Learning About What Happens to Ecology, Evolution, and Biodiversity in Times of Mass Extinction

'These are times of major changes in the environment, and how those changes impact the organisms is relevant to understanding our current environment and environmental changes'

Brachiopod fossils buried in layers of rock.

Brachiopod fossils from a prehistoric mass extinction offer us insights into biodiversity and evolution (Adobe Stock).

In times of environmental upheaval, how do communities of organisms respond? When entire species are wiped out, do surviving species move in and take over, or do new species immigrate to fill the gaps?

These are questions that Sarah Brisson, Ph.D. student in UConn’s Department of Earth Sciences, set out to study. This research is published in the Proceedings of the Royal Society B.

Brisson studies a mass extinction event that happened in the Late Devonian period, around 370 million years ago, with the goal of understanding how ecosystems and the communities of organisms within them respond. For this study, Brisson focused on small, shelled, ocean-dwelling creatures called brachiopods by studying fossils collected from the Appalachian Basin in New York and Pennsylvania.

“The name ‘mass extinction events’ captures people’s attention. These are times of major changes in the environment, and how those changes impact the organisms is relevant to understanding our current environment and environmental changes,” says Brisson.

In the Late Devonian, the Appalachian Basin was a shallow sea that formed in the wake of the growing mountains. Brisson says the seafloor was likely covered with brachiopods, which were abundant in the sample set. In the water, fish were also becoming more abundant, and on land, a great greening was happening, with new plants evolving for the first time in Earth’s history.

“The Devonian world was very different; there were no flowering plants for millions of years. We’re just setting the stage to move into the Mesozoic — the dinosaur era — where we have big ferns and large, woody trees,” Brisson says.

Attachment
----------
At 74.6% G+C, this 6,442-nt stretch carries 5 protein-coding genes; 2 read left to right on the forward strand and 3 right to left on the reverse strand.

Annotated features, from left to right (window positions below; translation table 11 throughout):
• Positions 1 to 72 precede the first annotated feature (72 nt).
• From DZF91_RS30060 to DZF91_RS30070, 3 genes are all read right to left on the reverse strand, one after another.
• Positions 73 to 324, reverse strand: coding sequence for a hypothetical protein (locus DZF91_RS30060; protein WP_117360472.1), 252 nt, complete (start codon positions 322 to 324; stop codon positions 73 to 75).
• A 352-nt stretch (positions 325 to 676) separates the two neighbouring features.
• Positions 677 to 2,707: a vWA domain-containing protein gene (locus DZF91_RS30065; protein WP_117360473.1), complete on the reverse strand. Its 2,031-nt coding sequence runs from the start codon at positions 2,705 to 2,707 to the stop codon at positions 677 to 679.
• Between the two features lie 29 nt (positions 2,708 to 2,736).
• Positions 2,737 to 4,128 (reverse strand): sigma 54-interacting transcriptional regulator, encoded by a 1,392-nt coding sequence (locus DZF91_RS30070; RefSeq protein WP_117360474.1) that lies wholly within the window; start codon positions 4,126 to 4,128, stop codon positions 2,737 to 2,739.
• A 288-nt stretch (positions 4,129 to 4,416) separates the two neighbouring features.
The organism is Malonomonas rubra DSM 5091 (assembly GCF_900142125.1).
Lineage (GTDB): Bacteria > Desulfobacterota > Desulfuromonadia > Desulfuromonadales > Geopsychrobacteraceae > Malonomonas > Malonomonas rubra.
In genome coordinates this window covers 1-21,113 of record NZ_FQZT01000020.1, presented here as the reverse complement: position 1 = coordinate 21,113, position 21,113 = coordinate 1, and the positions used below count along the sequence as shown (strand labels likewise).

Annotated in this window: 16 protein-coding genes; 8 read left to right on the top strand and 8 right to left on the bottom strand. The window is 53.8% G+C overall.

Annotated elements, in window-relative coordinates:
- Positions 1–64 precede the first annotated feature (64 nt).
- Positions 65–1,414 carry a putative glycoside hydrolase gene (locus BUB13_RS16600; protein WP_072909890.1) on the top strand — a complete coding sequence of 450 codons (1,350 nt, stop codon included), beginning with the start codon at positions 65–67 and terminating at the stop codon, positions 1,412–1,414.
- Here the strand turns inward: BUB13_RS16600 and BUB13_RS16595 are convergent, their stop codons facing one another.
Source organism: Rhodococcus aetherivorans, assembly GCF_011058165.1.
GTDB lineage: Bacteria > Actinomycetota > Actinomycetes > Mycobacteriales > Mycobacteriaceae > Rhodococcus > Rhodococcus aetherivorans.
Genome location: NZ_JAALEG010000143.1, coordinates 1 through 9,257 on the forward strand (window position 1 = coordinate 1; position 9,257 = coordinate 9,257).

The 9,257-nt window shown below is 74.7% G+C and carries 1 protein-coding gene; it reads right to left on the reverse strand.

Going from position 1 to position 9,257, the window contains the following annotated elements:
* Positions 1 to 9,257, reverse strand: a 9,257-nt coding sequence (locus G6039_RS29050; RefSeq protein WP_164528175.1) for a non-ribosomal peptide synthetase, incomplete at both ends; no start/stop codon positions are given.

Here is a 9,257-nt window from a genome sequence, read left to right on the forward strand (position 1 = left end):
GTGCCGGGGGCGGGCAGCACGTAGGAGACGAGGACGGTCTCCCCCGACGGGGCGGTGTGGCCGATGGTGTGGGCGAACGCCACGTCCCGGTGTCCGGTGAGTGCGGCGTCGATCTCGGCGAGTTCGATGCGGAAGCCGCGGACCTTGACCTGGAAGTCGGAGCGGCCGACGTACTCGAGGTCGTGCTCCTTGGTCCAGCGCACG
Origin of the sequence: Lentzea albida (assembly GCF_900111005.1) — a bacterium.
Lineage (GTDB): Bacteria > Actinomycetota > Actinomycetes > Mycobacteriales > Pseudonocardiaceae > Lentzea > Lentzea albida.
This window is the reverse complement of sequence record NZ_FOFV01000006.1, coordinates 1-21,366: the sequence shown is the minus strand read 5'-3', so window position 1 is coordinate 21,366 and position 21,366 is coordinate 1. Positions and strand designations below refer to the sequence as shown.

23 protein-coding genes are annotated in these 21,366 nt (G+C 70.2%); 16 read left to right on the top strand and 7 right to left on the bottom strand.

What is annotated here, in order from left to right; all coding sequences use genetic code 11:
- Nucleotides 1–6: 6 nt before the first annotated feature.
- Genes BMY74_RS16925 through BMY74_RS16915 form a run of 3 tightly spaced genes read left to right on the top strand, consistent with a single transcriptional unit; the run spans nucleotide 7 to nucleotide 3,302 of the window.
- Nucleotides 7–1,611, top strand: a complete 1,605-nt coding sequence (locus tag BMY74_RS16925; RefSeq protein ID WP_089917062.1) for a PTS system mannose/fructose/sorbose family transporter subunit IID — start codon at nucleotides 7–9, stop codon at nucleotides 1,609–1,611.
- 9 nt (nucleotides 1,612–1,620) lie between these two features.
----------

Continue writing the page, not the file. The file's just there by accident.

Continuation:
In studying these ecosystem dynamics, Brisson looks at Earth as a system, with niche changes just one aspect of the entire structure.

“A niche space is an environment where an organism lives, in this case, the level of substrate disturbance and where along the depth profile the organisms most comfortable with,” says Brisson.

Two concepts to consider are niche conservatism and niche evolution. Brisson explains that with niche conservatism, organisms remain in place and retain their characteristics, whereas with niche evolution organisms change and evolve in some way into preferring the new environmental parameters through time.

“In biology, there’s a lot of talk about niche dynamics, and whether we see niche evolution or niche conservatism and there are not as many researchers studying this in deep time,” says Brisson.

After painstakingly identifying around 20,000 brachiopod fossils and analyzing their preferences across the depth gradient, Brisson assembled a dataset and used non-metric multi-dimensional scaling (nMDS) to see where different species were grouped across the stratigraphic range over time to interpret how the organisms responded before and after the mass extinction event. Brisson says the results were a bit of a surprise.

“I saw a lot of turnover where some species went extinct, but some species survived and remained in place, and their niches are conserved. Some scientists argue this isn’t the case in a large-scale extinction event and I didn’t expect that niche conservatism would be shown here.”

In extinction events like this one, where an estimated 35% of marine species went extinct, Brisson explains it is expected that the opening of so many niches would encourage nearby surviving species to move in to occupy the newly free space, and the results did show this happening to some extent.

“As a rule, however, we’re seeing niche conservatism in this region. In cases where you might see niche evolution in the rock record, there may have been different pressures on the organisms. I think leaving that question open is important because there are many different selective pressures and not all selective pressures can be applied to every situation.”

The factors that drove the extinction pulses in the Late Devonian are still debated, says Brisson. Some work, including co-author and UConn graduate Jaleigh Pier’s ’18 (CLAS) research, indicated a global cooling event took place. Other evidence shows widespread anoxia which could have resulted from an influx of nutrients, much like we see today with dead zones forming in offshore marine and aquatic environments.

“Part of the reason why I love the Devonian is that there are mass extinction events that have been studied so thoroughly, especially the Mesozoic mass extinction event, but there’s less certainty surrounding the Late Devonian. As you’re moving back through time, it’s harder to be certain because some of the proxies used in the Mesozoic don’t apply to the Devonian. It’s a neat and dynamic time to study.”

This work represents just one chapter of Brisson’s dissertation, and future analyses will look at the data further, including stable isotope analysis to understand how nitrogen may have impacted this region. Peering this far into the past may shed light on the accelerating species extinctions of today.

“I do foresee using this method for future studies because it’s a powerful tool for understanding what our ecosystems looked like in the past. It’s really fascinating to take these biological concepts and apply them back through time.”